The lead detective in the NYPD's investigation of ticket-fixing has been charged by the department for leaking information to a high-ranking cop that was charged in the case and feeding her false details to see if she would share it with members of the police union, DNAinfo has learned.
The NYPD slapped Det. Randy Katakofsky on Friday with two charges stemming from dealings with Lt. Jennera-Everleth Cobb, who was among the cops who faced a Bronx judge in October and charged with leaking information during the two-year investigation.
This shocking turn of events in the case involving its key Internal Affairs detective will assuredly provide defense attorneys with ammunition to undermine the case against Lt. Cobb and perhaps many of the other indicted officers as well.
Katakofsky, 34, and a 12-year NYPD veteran, was accused of "improperly providing information he learned during the course of a confidential investigation [to Lt. Cobb]," according to the charges.
He was also accused of "conducting an integrity test in violation of the Internal Affairs bureau guide." The charge stems from the allegation he provided Lt. Cobb with "disinformation" about the internal probe to see if she would leak it to ticket-fixing targets with the cop's union, the Patrolmen’s Benevolent Association, but he never told his supervisors he was doing it.
"This a bogus charge, and it is not about what anyone thinks about ticket fixing,” said Katakofsky’s lawyer, Rae Dawn Koshetz. “This is an abuse of power to punish a detective who was doing his job.”
Of the 16 indicted cops, 11 of them were union officials were accused of fixing hundreds of tickets for friends, colleagues and relatives.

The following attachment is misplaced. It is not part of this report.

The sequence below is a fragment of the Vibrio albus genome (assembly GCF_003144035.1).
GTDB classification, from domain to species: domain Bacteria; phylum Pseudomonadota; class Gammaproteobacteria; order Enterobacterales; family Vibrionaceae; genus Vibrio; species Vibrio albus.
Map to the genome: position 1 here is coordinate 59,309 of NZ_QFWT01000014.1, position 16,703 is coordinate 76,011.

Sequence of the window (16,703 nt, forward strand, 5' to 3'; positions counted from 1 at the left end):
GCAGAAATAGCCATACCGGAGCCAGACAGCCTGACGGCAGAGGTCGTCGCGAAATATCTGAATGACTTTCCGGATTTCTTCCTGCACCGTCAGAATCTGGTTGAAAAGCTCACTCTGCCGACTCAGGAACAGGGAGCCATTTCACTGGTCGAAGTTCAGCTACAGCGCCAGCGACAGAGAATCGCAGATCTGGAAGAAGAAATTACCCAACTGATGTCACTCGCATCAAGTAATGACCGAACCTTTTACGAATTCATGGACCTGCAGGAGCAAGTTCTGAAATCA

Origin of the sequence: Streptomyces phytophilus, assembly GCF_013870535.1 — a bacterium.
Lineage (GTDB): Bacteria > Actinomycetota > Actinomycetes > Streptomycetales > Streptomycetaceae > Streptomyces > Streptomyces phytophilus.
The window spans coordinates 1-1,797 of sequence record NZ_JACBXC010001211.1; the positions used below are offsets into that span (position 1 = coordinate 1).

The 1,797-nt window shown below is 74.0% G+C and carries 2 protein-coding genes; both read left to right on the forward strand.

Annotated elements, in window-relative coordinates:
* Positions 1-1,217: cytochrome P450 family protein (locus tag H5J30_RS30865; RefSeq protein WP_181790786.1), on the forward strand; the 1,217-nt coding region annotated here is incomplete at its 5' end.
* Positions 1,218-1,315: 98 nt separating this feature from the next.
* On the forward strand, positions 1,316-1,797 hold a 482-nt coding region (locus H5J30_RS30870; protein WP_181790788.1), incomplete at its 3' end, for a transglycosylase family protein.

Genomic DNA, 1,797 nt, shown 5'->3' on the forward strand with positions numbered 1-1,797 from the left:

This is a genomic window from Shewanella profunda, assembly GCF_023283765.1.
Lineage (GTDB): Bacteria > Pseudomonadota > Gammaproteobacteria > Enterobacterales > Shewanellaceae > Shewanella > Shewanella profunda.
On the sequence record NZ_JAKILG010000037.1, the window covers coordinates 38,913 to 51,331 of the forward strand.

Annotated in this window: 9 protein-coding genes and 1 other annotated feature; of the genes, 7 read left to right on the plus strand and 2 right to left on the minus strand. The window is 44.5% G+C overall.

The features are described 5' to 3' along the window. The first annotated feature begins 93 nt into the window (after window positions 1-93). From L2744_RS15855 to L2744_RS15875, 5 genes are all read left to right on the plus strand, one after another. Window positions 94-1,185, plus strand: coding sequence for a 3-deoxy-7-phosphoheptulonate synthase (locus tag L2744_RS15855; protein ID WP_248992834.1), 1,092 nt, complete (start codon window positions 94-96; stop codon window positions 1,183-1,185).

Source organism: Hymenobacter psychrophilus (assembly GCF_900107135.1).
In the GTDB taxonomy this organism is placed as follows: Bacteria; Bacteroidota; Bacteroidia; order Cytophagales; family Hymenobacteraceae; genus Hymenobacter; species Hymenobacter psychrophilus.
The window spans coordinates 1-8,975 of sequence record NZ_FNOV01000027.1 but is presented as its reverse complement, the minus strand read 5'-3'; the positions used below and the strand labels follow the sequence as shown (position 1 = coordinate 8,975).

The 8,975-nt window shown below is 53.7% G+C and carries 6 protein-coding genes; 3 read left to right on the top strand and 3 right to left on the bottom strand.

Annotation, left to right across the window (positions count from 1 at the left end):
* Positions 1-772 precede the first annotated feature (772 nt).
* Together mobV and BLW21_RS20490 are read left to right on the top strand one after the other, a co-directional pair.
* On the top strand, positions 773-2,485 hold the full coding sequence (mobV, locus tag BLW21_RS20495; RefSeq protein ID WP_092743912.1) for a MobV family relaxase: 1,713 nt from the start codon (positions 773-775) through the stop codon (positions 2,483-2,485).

Police officials were not immediately available for comment. Neither was the attorney for Cobb.
The ticket-fixing probe started with a tip about a purported rogue Bronx cop, Jose Ramos, who was suspected of being involved with drug dealers.
Internal Affairs set up several stings to catch Ramos and even sent an undercover cop to work as a barber inside a barber shop Ramos owned in the Soundview section of the Bronx where the alleged dealing was centered.
Ramos was eventually snared running pounds of heroin and marijuana and other illegal contraband.
But in the course of the probe, IAB and prosecutors who were tapping Ramos’ phones also heard him being asked to fix a ticket for a friend, which eventually lead to eavesdropping on two dozen other police officer phones.
According to sources, Cobb worked years ago with Katakofsky during her stint in Internal Affairs.
But she later became an IAB target when her identity was gleaned as a possible leaker on a secretly wiretapped conversation involving Bronx PBA trustee Joseph Anthony, who was also a target and later arrested.
After news of the charges broke, the union's president blasted Katakofsky, and said his actions should jeopardize the case against all 16 officers charged in the scandal.
“This rogue investigator’s testimony was used to pursue this ticket investigation and to obtain wire taps on the phones of over a dozen NYC police officers," PBA president Patrick J. Lynch said in a statement. "If he cannot be trusted to follow the law, is it likely that he misled the court and prosecutors about the facts of this case? Why is he not being charged criminally?”